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Brilliant Buttler guides England to series whitewash over Australia

Eoin Morgan and Co were tasked with notching 206 runs to win and narrowly completed their task to stamp a comprehensive 5-0 in the book

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England needed 263 runs at Old Trafford to beat their record for runs scored in a five-match ODI series. As it was - having won the toss and elected to bat - Australia’s profligacy with the willow would make that scenario an impossibility.

Eoin Morgan and Co were tasked with notching 206 runs to win and, after an early wobble, completed their task to stamp a comprehensive 5-0 in the book.

It was far from their slickest effort with the bat, a tough ask to live up to when you own the two highest ODI team totals in history, but England bat to around No.17 and despite losing their first five wickets for 50 runs, the hosts got over the line.

Jos Buttler’s innings of 110* from 122 was their saviour as the Lancashire wicketkeeper-batsman overcame a determined bowling display.

Australia’s attack have had little to shout about in the series but managed to find some joy on the Old Trafford deck. After Ashton Agar got one through Jason Roy’s defences, big Billy Stanlake found his rhythm to dismiss Jonny Bairstow, Joe Root and captain Eoin Morgan.

Alex Hales chased after a wide one from Kane Richardson, edging through to Tim Paine, to leave his side reeling at five down.

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Sam Curran made his ODI debut

Moeen Ali fell to Marcus Stoinis and Richardson found himself on a hat-trick after sending Sam Curran and Liam Plunkett back to the dressing room in successive deliveries.

Luckily for England, Buttler found an ally in Adil Rashid as England snuffed out Australia’s hopes of a consolation victory.

Rashid fell with England needing 11 to make it an extremely nervy end with Jake Ball hanging on for dear life, but Buttler hit his 12th four of the piece to secure the win.

Spare a thought for Tim Paine. He has inherited a job with a lot of baggage and has valiantly fronted this tour.

He has said all the right things in terms of changing the culture of a tarnished dressing room. He has shown respect for his opponents. But on the field, his team have been on the wrong end of a 5-0 series obliteration and personally, he has scored just 36 runs in the series.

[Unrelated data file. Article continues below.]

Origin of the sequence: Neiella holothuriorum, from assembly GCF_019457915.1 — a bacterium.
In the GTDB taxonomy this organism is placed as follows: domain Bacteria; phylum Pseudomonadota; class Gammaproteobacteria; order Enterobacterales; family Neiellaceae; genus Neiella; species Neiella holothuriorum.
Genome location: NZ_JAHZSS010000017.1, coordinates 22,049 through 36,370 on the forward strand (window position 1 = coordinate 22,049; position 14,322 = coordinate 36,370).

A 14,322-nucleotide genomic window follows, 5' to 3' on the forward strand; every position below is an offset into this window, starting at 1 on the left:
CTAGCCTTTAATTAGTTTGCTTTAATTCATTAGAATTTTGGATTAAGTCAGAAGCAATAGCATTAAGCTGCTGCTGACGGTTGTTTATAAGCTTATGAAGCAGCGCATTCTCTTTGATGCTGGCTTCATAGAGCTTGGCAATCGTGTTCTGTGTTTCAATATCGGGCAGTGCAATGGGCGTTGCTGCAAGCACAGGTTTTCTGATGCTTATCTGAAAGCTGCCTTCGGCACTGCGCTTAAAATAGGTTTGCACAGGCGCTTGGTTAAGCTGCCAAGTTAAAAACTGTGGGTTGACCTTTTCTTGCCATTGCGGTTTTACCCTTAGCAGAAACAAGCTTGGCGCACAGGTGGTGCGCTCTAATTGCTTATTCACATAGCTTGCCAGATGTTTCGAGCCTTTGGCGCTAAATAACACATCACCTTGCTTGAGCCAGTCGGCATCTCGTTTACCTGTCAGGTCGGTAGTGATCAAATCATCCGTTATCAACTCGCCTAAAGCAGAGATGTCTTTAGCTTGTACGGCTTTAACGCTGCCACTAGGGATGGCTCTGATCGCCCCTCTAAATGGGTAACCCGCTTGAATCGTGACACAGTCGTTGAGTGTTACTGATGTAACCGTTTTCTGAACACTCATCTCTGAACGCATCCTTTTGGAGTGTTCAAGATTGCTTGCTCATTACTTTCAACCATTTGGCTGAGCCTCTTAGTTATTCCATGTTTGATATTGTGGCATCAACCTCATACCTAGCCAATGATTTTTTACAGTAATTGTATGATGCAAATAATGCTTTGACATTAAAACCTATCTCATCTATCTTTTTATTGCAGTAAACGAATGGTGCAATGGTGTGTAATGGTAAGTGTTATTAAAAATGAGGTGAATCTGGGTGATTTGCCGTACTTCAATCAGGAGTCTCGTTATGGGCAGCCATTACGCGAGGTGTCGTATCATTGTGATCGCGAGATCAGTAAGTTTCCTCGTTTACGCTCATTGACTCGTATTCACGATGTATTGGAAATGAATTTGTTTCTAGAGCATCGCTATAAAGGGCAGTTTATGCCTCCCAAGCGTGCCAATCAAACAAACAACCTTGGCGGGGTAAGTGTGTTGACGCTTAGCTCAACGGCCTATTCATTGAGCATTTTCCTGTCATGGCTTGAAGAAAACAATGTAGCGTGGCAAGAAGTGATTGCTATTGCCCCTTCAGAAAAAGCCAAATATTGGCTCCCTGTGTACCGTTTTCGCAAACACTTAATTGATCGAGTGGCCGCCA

It was only ever going to be a slither of dignity on offer for the tourists in Manchester but the initial signs were good. Aaron Finch and Travis Head set off and a decent lick, racing to 58 for no loss after six overs.

Moeen Ali - who recorded a career-best 4 for 46 - made a double breakthrough to remove Aaron Finch and Marcus Stoinis in the space of three balls. Thursday’s century-maker Finch bottom-edged onto his stumps and Stoinis swept straight to Jake Ball at short fine leg as Australia’s rapid start began to unravel.

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Buttler hit a magnificent match-winning hundred

Australia’s other hundred-maker from Chester-le-Street, Shaun Marsh, departed thanks to some fine glove work by Buttler to whip off the bails after the batsman was beaten by Moeen.

The keeper produced more brilliance  - on the spin - to run out Paine at the non-striker’s end to have Australia 100 for 5.

Alex Carey and D’Arcy Short added 59 before Curran - who was presented with his cap by James Anderson before the start of play - claimed his first international wicket. Having conceded 25 from his first two overs, the Surrey bowler returned to strike with the first ball of his second spell to have Carey caught behind. 

It was two in three as Agar inexplicably left a straight ball that made a mess of his stumps, crashing through middle and off sticks.

The tail failed to wag and it looked like the hosts would have a relatively comfortable chase to take on. But Australia, to their credit, showed real nous with the ball to make a genuine contest of it.

Unfortunately for Langer’s lot, Jos was in no mood to let a whitewash go begging, and with a backdrop of a sun and beer-soaked crowd already buoyed by the footballers' 6-1 dismantling of Panama, with Hey Jude ringing out around the ground, Buttler went on to record a match-winning century.

For England the series represents an exercise well executed. A valuable training camp ahead of next summer’s end goal. For Australia it is nine defeats in their last 10 ODIs against Morgan's men. It was never going to be easy under the circumstances, but even so, this has been a chastening lesson for Langer’s squad.

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